A frittata is skinnier than a trouchia – but very delicious – and also good as leftovers. Chard keeps its red and green color in and amongst the rich egg yellow. Ease out onto a colorful plate and serve with a salad and bread.

Thanks hens!

Summer Solstice

The longest day of the year – a little frisson of dread – the gaining of daylight ends and the losing begins. But still, we have so much real summer ahead – more time with warmer weather in our gardens.

In the book “Gardens of Inspiration,” 15 gardeners, including favorites like Mirabel Osler and Anna Pavord, were asked to write about gardens that influenced them. The book is rich and thoughtful with photographs by Vivian Russell, who is also one of the gardeners.

After years of visiting gardens to take pictures she writes: “It is the process by which people arrive at the gardens they have made which fascinates me; the sources, references, connections and singular passions that seep into the well of the unconscious and swirl around for years, before ideas for a garden are finally ready to be drawn.” And adds: “The most inspiring thing about gardens for me is the way in which they make people happy.”

This painting of garden perennials, done in a rainy Alaska solstice week, still makes me happy – but so does thinking about Washington summer – due to arrive after the Fourth of July!


In “The Lost Gardens of Heligan,” the story of reclaiming a derelict, centuries old estate in Cornwall, Tim Smit writes:

“A garden is one of the ultimate human conceits and living architecture, perverting the course of nature to human ends. Leave it for a moment and the conceit is revealed for what it is, as the land reverts to nature’s rhythm and imperatives. A gardener is merely putting off the inevitable encroachment of the wild. It is in this that I can sense the real hold that gardens and gardening have on the imagination, with the inexorable rolling pageant of the seasons and all the attendant triumphs and disasters at the hands of nature. The relativity and transience of each success encourages humility.”

And sometimes it is hard to tell the triumphs from the disasters. Out of fondness for it, I want to include columbine here, even though I can’t easily find the columbine in the southwest bed where it was planted. It’s engulfed now by giant stalks of lilies and self-seeded foxglove (“the inevitable encroachment of the wild”).

I’ll find another spot for the columbine – triumph for the lily needn’t be disaster for the lovely columbine.

Wild Roses

Most days, when we can, we drive a few minutes to the low bank access at North Beach and walk a loop – the beach walk. Depending on the recent tide, the shore is hard packed sand, gravelly sand, or slippery cobble and kelp littering exposed clay. Only very high tides prevent our heading toward the lighthouse, at the point where the Strait of Juan de Fuca meets Puget Sound. Whidbey island is to our left, the cliffs of Fort Worden to the right above us.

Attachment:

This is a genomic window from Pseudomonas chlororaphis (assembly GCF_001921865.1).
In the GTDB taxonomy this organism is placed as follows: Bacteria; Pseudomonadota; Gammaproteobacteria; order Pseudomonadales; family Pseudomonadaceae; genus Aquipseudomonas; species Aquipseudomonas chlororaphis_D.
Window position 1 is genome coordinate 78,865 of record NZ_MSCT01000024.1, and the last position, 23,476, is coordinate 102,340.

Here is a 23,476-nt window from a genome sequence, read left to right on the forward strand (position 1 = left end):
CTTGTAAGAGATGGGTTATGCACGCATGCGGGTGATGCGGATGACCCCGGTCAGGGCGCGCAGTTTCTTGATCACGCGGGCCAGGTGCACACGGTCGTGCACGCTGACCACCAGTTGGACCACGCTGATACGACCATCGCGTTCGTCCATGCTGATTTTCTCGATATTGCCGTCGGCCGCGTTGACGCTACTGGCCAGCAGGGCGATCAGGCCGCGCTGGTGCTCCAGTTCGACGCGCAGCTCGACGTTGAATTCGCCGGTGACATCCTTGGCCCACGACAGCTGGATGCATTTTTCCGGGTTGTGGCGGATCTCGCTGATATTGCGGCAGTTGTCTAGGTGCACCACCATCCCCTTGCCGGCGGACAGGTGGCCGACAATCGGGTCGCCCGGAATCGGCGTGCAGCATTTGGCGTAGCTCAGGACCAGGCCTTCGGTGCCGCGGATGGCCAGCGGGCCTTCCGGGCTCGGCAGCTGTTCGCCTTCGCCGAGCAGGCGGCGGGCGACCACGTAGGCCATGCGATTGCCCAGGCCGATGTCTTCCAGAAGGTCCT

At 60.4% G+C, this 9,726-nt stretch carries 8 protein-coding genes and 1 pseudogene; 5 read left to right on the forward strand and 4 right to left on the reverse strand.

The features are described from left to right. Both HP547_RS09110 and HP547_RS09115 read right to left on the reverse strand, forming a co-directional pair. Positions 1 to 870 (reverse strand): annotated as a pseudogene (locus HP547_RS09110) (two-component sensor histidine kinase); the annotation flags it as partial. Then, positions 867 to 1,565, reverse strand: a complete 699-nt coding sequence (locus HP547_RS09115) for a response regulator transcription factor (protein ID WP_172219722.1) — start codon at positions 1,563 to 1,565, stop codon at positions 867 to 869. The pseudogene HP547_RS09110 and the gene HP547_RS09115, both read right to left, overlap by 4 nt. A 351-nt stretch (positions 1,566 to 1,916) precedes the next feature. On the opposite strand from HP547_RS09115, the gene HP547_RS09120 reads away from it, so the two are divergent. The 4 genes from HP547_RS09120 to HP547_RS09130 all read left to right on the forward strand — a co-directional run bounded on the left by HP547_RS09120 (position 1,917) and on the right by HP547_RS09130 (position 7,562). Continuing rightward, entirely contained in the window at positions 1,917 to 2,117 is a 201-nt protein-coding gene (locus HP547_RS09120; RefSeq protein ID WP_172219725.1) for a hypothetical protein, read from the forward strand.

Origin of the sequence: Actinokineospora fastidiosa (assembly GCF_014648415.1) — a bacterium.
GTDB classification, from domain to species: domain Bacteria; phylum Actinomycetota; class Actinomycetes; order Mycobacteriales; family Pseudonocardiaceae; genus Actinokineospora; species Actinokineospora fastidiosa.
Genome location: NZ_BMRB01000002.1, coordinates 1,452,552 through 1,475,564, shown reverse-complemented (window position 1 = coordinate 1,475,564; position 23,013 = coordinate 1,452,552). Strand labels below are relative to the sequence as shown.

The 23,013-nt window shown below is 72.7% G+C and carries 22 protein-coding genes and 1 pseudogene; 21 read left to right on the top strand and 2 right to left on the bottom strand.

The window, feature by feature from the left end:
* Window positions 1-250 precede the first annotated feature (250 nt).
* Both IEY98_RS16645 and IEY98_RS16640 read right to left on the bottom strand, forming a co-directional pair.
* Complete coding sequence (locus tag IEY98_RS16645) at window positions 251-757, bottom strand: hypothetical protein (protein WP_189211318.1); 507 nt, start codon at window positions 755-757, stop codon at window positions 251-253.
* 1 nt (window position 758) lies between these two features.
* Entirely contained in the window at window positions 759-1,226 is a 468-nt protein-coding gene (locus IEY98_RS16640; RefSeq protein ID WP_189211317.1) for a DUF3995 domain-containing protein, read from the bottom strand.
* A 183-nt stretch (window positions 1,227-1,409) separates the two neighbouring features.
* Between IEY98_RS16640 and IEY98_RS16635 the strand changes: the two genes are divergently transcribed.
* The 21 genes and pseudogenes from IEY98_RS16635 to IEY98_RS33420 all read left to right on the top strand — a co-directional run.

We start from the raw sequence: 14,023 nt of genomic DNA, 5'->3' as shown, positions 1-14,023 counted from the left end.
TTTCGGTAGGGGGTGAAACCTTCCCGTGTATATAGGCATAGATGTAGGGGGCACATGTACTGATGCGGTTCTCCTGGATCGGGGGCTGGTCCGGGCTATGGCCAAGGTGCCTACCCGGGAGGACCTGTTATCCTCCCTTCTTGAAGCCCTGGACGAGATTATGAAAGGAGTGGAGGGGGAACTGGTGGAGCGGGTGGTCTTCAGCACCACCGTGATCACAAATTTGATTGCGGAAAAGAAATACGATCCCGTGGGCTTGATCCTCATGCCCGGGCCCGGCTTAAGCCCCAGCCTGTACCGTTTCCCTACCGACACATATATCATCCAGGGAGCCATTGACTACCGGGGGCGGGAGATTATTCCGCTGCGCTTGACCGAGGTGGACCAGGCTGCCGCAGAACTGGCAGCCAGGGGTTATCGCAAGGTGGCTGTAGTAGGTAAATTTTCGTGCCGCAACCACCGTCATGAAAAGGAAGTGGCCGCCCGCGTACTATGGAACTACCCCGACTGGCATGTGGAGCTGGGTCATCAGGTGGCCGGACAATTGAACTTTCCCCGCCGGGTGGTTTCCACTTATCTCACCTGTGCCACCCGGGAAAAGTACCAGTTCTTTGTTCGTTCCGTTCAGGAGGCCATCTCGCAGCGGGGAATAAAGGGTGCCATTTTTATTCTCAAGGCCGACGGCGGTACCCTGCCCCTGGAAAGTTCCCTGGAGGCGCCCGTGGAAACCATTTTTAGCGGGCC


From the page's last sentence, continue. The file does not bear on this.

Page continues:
Winter wind and rain squalls give way in June to early sunshine, low, low tides and good footing. Crows, gulls, and eagles, nearly always keep us company. Some days we see a blue heron standing on one leg or a sanderlings scurrying on skinny legs. Seal heads might bob just offshore.

Before the lighthouse a trail through tall beach grass leads to the campground – completely full in the summer, sparsely occupied in January. While there are big motor homes – there are also little cars and little tents and kids so excited to be sleeping out. We smell pancakes cooking and get to remember camping with our boys when we see sleepy parents by the campfire clutching mugs.

The trail climbs a south facing, heart pounding hill through big maple trees. Winter wrens and robins sing above, fir needles and maple leaves carpet the path.

We reach the top out of breath, and walk back on the top of the bluff with glimpses of the sea on a wide trail, good for talking or companionable silence.

The route through trees opens into a perfect wedding site with the Strait as backdrop, the lawn spangled with tiny daisies, and surrounding hedges of wild roses perfuming the air. This time of year, weekend mornings find white chairs stacked up or set up in wedding day anticipation.

Our route drops down off the bluff through beautiful Washington forest: madrona, cedar, Doug fir, with understory of salal, Oregon grape, false Solomon’s seal, wild roses, and fern. It skirts a bunker blocked off these spring months – we assume because of the huge eagle’s nest above nearby.

The trail emerges into a meadow with lagoon and Olympic Mountains view, and the sweet fragrance of wild roses. We walk on mowed paths under the swoops of cliff swallows. White-crowned sparrows call from the top of ocean spray and wild rose near the parking lot.

What a privilege this walk is – and maybe best when the wild roses bloom.


Helen Dillon, the Irish garden writer, claims you must always have an uneven number of cuttings in a pot, or the fairies will get them and the cuttings won’t root. I am reminded of this when I see the self-planted foxglove around the garden. Mostly I pull the plants as the seeds begin to form, but some seeds escape to choose their place in the garden – usually in appealing clusters of uneven numbers.